Getting away from selectivity for the moment, we've had a pet peeve about regenerative detectors for a long time, especially regenerative detectors in a.c. operated receivers. Most of them are far from being stable-enough oscillators. The slightest change in plate voltage will cause the beat note on a received signal to wobble around, a thing which has driven a lot of amateurs to using "B" batteries for plate supply. And when all a.c. supply is used, the way crystal-controlled signals can develop wobbulation is something weird. Unfortunately no oscillator working right on the ragged edge of oscillation, as a regenerative detector does, can be wholly stable, but a lot can be done about it. And the most effective thing to do is a stunt we have been using for years in our transmitters - put some capacity in the tuned circuit. A detector circuit with the largest possible coil and the smallest possible condenser may give the greatest sensitivity, but then the frequency of oscillation is also extremely sensitive to small changes in plate voltage - to say nothing of its penchant for blocking or spreading out on any but weak signals. All the trick circuits we have tried, including the so-called separate regenerator tube, have failed to do a thing about this, but a little dose of our old friend high-C helps amazingly. Maybe there would be fewer plaints in our "Correspondence" columns about rotten signals if more of us had receivers that would do justice to the many really good ones on the air. Just as one example, a blindfolded observer would swear that most of the hams in America had decided to reform in the twinkling of an eye if he had a chance first to listen to the 40-meter band on the kind of regenerative receivers most of us have and then suddenly to be switched over to one with a really stable detector.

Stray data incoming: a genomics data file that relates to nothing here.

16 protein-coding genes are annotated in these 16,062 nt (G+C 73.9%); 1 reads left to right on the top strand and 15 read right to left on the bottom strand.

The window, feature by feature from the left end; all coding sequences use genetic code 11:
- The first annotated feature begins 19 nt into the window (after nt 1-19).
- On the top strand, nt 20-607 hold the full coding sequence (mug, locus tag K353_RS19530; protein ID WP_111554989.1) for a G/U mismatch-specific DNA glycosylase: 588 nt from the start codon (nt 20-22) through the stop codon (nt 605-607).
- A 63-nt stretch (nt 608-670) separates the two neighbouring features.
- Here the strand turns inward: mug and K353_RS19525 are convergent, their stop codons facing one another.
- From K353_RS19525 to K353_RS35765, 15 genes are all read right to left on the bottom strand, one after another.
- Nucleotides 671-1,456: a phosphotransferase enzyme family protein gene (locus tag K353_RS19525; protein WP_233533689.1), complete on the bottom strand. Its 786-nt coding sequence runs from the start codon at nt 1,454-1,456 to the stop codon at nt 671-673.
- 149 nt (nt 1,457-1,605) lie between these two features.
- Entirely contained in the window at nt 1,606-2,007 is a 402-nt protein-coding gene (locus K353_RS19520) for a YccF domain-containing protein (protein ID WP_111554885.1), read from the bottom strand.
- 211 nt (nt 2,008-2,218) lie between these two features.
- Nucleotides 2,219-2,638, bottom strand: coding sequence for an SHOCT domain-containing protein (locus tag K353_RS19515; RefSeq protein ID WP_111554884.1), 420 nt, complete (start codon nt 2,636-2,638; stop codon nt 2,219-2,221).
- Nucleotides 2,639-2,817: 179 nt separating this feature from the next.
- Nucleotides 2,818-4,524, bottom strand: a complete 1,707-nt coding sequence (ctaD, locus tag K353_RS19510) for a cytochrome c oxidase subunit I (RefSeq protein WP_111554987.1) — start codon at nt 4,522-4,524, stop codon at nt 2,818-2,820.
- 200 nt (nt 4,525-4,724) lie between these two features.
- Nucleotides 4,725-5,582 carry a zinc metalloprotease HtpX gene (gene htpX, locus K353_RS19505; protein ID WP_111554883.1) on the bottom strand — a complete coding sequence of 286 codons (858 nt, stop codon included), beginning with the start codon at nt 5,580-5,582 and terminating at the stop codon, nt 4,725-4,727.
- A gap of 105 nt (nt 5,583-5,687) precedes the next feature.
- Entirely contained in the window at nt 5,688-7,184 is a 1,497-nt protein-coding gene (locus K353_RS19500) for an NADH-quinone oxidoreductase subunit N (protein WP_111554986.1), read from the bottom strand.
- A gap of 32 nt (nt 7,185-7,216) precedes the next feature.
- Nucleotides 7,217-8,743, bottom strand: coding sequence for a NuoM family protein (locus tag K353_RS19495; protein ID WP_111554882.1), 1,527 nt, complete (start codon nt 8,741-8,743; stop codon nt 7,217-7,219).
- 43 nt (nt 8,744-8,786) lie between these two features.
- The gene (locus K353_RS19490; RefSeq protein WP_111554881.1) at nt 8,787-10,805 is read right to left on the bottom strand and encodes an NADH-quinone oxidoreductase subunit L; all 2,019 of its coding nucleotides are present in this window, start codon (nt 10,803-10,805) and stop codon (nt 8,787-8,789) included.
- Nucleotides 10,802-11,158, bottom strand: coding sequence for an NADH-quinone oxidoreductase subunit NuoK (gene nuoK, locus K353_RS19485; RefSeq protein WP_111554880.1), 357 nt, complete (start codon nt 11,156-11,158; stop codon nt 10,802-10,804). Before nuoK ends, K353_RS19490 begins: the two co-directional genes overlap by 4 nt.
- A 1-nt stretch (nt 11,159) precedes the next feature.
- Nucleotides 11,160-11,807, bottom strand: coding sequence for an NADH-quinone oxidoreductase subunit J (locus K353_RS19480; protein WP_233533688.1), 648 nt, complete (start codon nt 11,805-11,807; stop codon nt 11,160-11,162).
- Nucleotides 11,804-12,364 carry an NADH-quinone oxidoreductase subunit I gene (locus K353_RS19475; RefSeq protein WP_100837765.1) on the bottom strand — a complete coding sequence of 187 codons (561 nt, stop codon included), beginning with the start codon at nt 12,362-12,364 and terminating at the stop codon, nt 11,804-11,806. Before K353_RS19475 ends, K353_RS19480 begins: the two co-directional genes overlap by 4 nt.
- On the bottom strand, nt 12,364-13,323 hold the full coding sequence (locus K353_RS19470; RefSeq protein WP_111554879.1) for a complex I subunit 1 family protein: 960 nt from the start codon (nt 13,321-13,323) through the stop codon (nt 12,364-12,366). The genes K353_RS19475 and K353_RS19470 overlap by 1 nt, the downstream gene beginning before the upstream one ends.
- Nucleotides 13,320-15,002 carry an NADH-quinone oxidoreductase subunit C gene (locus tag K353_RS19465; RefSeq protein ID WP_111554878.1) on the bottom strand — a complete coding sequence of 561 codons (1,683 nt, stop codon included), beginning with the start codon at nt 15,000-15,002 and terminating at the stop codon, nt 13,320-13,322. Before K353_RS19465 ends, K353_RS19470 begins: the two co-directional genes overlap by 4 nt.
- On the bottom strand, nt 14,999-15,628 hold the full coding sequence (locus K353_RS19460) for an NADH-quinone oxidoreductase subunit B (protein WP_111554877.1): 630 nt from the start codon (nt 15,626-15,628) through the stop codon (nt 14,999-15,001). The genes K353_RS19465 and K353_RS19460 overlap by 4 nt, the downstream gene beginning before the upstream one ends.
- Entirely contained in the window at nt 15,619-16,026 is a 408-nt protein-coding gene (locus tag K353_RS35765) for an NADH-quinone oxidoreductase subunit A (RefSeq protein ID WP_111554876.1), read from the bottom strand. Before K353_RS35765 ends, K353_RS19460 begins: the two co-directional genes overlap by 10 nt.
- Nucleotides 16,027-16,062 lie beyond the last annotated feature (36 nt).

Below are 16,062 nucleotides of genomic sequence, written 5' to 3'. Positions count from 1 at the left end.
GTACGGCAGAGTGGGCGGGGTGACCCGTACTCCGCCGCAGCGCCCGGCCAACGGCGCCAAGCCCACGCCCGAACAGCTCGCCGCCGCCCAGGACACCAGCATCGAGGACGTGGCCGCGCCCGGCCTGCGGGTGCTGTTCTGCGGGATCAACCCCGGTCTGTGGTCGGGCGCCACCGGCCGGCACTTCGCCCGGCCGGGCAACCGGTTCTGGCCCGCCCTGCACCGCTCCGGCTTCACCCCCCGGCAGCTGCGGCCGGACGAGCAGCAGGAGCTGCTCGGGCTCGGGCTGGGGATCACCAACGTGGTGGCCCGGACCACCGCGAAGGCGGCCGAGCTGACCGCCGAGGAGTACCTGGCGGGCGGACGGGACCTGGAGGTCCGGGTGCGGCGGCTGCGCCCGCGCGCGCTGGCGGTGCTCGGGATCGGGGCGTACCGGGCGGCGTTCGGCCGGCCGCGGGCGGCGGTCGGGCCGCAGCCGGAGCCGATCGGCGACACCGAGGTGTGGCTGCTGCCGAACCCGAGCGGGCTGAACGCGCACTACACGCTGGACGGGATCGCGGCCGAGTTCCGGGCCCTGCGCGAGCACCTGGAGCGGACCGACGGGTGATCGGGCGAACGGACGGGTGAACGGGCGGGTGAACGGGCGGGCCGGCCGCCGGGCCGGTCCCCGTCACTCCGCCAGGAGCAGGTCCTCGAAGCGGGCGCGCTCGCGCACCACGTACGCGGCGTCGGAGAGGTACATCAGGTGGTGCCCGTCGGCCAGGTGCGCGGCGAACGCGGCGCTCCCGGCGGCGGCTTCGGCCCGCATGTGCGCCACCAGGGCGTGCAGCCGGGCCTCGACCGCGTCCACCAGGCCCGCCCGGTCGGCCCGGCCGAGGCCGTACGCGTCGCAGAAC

So far we have largely been talking generalities, but it should be evident by this time that in our opinion the 1933 autodyne c.w. receiver should have certain features. It should have a tuned r.f. stage, ganged with the detector circuit of course for each tuning; it should have an r.f. gain control to prevent detector blocking and increase the effective selectivity; and it should have a detector circuit which is as stable an oscillator as it is possible to make it. Its circuit diagram will look pretty much the same as that of any other tuned-r.f. receiver. The real difference will be in its performance.

A Practical Receiver